In celebration of the release of the 10 millionth page of Chronicling America, our free, online searchable database of historical U.S. newspapers, our reference librarians have selected some interesting subjects and articles from the archives. We’ve been sharing them in a series of Throwback Thursday #TBT blog posts — one day late today, due to the special holiday.
Today we return to our historical newspaper archives for stories about that most impish of holidays, April Fools’ Day. Keep a sharp eye out and don’t believe every bit of news you hear…
“April Fools of Today and Yesterday”
An extensive survey of the holiday throughout time and around the four corners of the globe, in the Topeka State Journal, March 30, 1912.
“An Idyll of April 1 — What Fools These Mortals Be!”
Wherein “the small boys’ well-tried and proven schemes will hold sway,” those including “the wallet with a string to it,” “the fastened coin,” the cotton apple dumpling,” “the hurtful tack” (ow), “string for the unwary,” and “the same old brick in the hat joke” (a favorite of ours). Washington (D.C.) Morning Times, March 29, 1896.
“All Fool’s Day—A Relic of Ancient Rome”
The Clarksburg (W.Va.) Sunday Telegram of March 28, 1915, pegs the holiday to classical Roman times. No explanation, however, of how that brick-in-the-hat ties into Caesar’s era.
“Life’s April Fool“
A sumptuous, full-page ad in the Ogden (Utah) Standard, April 1, 1919, uses rich illustrations and the words of Lord Byron to encourage folks to deposit their money in “Odgen’s good banks” and hence, avoid being life’s prize April Fool.
“French Answers to Query ‘Why Is An April Fool?‘”
The Washington (D.C.) Evening Star of April 4, 1909, offers this report on French culture by an American abroad.
“Little Nemo in Slumberland”
Winsor McCay’s classic dreaming little boy visits Indiana while his questionable companions proceed to stick April Fools signs on each other’s backs. Washington (D.C.) Evening Star, April 2, 1911.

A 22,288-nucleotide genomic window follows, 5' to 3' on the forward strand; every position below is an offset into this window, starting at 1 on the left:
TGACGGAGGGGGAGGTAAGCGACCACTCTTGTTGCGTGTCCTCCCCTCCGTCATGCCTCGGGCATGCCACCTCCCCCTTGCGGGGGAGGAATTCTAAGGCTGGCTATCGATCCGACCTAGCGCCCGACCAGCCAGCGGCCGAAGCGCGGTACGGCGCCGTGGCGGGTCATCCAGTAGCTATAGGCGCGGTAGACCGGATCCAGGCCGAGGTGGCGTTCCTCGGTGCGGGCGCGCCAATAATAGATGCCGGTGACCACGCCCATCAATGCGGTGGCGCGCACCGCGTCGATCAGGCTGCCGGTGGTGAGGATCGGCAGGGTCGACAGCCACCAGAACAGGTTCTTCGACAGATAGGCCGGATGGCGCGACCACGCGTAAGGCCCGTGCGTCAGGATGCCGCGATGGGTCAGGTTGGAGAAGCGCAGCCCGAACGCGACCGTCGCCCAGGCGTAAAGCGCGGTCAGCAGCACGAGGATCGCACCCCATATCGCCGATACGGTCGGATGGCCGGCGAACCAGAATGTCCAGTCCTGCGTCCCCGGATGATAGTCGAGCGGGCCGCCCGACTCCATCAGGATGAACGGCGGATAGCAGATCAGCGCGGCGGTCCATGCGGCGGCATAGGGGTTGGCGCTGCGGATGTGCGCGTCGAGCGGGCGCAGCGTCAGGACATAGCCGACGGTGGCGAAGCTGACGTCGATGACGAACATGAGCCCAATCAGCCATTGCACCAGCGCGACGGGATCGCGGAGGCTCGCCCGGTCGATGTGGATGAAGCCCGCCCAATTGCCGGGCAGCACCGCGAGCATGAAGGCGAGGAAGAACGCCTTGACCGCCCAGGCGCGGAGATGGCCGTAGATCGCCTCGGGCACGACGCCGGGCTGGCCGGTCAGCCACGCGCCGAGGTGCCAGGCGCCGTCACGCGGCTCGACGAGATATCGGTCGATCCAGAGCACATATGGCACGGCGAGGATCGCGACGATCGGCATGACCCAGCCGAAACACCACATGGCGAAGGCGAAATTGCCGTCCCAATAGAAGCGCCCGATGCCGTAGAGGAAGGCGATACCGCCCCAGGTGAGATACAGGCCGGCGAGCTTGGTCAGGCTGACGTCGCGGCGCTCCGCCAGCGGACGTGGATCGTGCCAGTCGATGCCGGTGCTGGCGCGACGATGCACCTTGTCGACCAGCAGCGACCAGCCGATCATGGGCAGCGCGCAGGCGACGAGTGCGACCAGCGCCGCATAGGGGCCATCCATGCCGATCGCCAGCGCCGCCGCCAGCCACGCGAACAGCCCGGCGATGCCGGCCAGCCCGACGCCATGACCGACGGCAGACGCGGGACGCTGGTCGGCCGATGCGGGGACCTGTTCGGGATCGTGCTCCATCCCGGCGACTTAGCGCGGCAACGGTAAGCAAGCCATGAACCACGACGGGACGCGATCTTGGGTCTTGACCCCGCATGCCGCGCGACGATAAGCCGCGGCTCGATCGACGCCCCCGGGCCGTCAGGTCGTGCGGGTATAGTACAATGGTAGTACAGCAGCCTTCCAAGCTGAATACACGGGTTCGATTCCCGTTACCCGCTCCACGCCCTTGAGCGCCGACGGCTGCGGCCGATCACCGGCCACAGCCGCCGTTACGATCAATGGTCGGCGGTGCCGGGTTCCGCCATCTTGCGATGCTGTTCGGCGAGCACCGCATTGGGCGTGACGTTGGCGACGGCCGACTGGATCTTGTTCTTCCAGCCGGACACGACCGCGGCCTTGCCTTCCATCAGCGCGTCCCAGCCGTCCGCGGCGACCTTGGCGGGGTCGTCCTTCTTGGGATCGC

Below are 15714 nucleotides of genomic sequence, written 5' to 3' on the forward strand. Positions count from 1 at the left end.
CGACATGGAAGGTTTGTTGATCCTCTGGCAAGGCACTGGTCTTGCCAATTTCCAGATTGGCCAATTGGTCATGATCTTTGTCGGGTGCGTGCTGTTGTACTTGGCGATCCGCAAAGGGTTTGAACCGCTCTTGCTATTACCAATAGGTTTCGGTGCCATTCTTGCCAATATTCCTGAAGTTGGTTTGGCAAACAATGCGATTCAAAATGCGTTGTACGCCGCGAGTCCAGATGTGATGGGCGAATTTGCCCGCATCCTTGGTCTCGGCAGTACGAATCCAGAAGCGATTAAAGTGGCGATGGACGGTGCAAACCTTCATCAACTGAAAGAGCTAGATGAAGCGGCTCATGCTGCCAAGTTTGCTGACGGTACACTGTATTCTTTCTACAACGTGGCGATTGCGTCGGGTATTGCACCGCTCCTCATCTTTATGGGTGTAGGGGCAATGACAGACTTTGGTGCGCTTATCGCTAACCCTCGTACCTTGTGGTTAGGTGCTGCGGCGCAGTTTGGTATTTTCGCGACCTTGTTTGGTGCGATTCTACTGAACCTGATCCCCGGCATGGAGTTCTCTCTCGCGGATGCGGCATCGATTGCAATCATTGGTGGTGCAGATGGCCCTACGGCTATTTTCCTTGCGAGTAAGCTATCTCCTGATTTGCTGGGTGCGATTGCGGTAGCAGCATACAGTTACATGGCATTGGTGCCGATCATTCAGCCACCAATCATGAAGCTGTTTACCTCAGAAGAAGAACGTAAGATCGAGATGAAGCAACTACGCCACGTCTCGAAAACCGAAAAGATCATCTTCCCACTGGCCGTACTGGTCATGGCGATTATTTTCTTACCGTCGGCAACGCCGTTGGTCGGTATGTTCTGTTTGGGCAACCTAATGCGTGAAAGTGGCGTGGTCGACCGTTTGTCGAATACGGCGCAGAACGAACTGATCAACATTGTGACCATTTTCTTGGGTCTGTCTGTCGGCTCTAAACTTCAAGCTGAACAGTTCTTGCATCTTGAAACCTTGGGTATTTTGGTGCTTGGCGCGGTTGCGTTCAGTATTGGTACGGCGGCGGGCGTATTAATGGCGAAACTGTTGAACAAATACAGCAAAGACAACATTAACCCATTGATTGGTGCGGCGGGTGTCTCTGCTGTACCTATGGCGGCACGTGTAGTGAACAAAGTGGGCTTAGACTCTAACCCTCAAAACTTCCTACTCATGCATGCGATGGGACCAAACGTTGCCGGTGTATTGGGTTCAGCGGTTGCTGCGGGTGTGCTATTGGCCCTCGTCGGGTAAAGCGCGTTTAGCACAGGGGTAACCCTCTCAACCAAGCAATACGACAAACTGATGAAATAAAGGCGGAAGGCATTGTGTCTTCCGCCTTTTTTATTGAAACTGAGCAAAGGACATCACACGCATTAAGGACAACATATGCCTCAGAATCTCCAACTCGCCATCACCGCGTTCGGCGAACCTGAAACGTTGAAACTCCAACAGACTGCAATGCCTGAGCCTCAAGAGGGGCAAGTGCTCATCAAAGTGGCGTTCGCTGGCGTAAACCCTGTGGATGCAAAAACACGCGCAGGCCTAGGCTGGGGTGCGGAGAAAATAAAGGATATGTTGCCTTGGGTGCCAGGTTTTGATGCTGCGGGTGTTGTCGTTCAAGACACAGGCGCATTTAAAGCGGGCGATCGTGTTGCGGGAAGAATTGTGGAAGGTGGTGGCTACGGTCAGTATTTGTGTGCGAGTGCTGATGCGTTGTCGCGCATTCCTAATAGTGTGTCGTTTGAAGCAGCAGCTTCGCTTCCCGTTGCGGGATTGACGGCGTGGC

“Mr. Tappe’s April Fool Joke and Its Sequel”
A prank gone terribly wrong: “Who Would Have Ever Thought That the Frolicsome Tricks Played on Miss Meer, His Serious Minded ‘Saleslady,’ Would End Up in the Courts!” from the Richmond Times-Dispatch, December 5, 1920.
“Statesmen Recall Their April Fool Pranks of By-Gone Days”
Senators and Congressmen tell of fake wax ladies and exploding cigars, those scamps! Washington (D.C.) Evening Star March 29, 1914.
“In Search of the Origin of April Fools’ Day, the Observer Learns Many Things”
In that same issue of the Washington (D.C.) Evening Star (March 29, 1914)—obviously a slow news day—the writer begins a quest to run down “the cousin of the man-who-rocks-the-boat and the half-brother of the individual who didn’t-know-it-was-loaded,” but ends up learning much more.
“April Fools of Today and Yesterday”
This repeat of the first story in today’s blog is notable that here, in The Daily Missoulian, March 31, 1912, it is alongside an advertisement emphatically endorsing a ballot proposition to open saloons for liquor sales on Sunday afternoons, complete with a portrait of President Abraham Lincoln looking on benevolently to give the venture the needed gravitas—plus a dire prediction of the loss of thousands of dollars in revenue to the Missoula community.
Speaking of Chronicling America, the National Endowment for the Humanities (our partner in the project) has launched a nationwide contest, challenging you to produce creative web-based projects using data pulled from the newspaper archives website. We’re looking for data visualizations, web-based tools or other innovative web-based projects using the open data found on Chronicling America. NEH will award cash prizes, and the contest closes June 15, 2016.
Launched by the Library of Congress and the National Endowment for the Humanities (NEH) in 2007, Chronicling America provides enhanced and permanent access to historically significant newspapers published in the United States between 1836 and 1922. It is part of the National Digital Newspaper Program (NDNP), a joint effort between the two agencies and partners in 40 states and territories. Start exploring the first draft of history today at chroniclingamerica.loc.gov and help us celebrate on Twitter and Facebook by sharing your findings and using the hashtags #ChronAm #10Million.